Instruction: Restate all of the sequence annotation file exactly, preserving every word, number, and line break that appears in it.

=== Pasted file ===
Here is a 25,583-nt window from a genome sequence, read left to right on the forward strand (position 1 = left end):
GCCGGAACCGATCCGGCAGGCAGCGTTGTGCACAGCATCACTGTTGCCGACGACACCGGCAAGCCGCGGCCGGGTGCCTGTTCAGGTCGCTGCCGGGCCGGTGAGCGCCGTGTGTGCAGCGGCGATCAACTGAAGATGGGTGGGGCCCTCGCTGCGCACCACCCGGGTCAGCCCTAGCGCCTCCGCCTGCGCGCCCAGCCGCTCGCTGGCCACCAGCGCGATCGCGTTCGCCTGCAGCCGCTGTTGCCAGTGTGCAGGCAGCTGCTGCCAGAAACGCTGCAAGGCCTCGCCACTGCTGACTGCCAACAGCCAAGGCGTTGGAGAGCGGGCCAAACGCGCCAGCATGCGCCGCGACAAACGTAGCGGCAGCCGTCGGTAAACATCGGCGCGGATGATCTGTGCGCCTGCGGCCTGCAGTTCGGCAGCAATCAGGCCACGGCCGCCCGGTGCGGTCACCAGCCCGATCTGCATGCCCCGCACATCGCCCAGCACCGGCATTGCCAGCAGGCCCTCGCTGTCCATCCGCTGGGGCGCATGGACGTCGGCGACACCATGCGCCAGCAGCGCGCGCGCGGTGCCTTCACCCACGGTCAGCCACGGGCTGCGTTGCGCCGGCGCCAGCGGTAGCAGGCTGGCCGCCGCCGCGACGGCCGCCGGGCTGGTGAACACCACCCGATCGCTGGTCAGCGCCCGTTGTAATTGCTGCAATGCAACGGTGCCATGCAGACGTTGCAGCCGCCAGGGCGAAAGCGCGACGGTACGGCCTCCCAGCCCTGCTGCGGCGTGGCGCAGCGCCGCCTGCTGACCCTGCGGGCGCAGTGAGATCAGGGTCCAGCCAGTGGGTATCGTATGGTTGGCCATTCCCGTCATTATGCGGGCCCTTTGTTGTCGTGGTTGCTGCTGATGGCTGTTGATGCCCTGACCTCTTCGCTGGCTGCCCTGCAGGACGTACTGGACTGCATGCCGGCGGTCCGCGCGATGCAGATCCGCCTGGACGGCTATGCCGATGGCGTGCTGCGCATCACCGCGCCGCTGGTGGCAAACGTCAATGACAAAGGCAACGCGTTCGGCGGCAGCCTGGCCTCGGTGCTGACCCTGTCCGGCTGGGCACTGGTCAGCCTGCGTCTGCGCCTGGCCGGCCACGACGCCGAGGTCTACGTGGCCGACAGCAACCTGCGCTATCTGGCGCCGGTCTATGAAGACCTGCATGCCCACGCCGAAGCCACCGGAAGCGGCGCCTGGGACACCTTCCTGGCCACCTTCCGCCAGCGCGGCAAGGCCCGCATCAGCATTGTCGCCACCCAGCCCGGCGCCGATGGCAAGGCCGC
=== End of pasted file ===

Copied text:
Here is a 25,583-nt window from a genome sequence, read left to right on the forward strand (position 1 = left end):
GCCGGAACCGATCCGGCAGGCAGCGTTGTGCACAGCATCACTGTTGCCGACGACACCGGCAAGCCGCGGCCGGGTGCCTGTTCAGGTCGCTGCCGGGCCGGTGAGCGCCGTGTGTGCAGCGGCGATCAACTGAAGATGGGTGGGGCCCTCGCTGCGCACCACCCGGGTCAGCCCTAGCGCCTCCGCCTGCGCGCCCAGCCGCTCGCTGGCCACCAGCGCGATCGCGTTCGCCTGCAGCCGCTGTTGCCAGTGTGCAGGCAGCTGCTGCCAGAAACGCTGCAAGGCCTCGCCACTGCTGACTGCCAACAGCCAAGGCGTTGGAGAGCGGGCCAAACGCGCCAGCATGCGCCGCGACAAACGTAGCGGCAGCCGTCGGTAAACATCGGCGCGGATGATCTGTGCGCCTGCGGCCTGCAGTTCGGCAGCAATCAGGCCACGGCCGCCCGGTGCGGTCACCAGCCCGATCTGCATGCCCCGCACATCGCCCAGCACCGGCATTGCCAGCAGGCCCTCGCTGTCCATCCGCTGGGGCGCATGGACGTCGGCGACACCATGCGCCAGCAGCGCGCGCGCGGTGCCTTCACCCACGGTCAGCCACGGGCTGCGTTGCGCCGGCGCCAGCGGTAGCAGGCTGGCCGCCGCCGCGACGGCCGCCGGGCTGGTGAACACCACCCGATCGCTGGTCAGCGCCCGTTGTAATTGCTGCAATGCAACGGTGCCATGCAGACGTTGCAGCCGCCAGGGCGAAAGCGCGACGGTACGGCCTCCCAGCCCTGCTGCGGCGTGGCGCAGCGCCGCCTGCTGACCCTGCGGGCGCAGTGAGATCAGGGTCCAGCCAGTGGGTATCGTATGGTTGGCCATTCCCGTCATTATGCGGGCCCTTTGTTGTCGTGGTTGCTGCTGATGGCTGTTGATGCCCTGACCTCTTCGCTGGCTGCCCTGCAGGACGTACTGGACTGCATGCCGGCGGTCCGCGCGATGCAGATCCGCCTGGACGGCTATGCCGATGGCGTGCTGCGCATCACCGCGCCGCTGGTGGCAAACGTCAATGACAAAGGCAACGCGTTCGGCGGCAGCCTGGCCTCGGTGCTGACCCTGTCCGGCTGGGCACTGGTCAGCCTGCGTCTGCGCCTGGCCGGCCACGACGCCGAGGTCTACGTGGCCGACAGCAACCTGCGCTATCTGGCGCCGGTCTATGAAGACCTGCATGCCCACGCCGAAGCCACCGGAAGCGGCGCCTGGGACACCTTCCTGGCCACCTTCCGCCAGCGCGGCAAGGCCCGCATCAGCATTGTCGCCACCCAGCCCGGCGCCGATGGCAAGGCCGC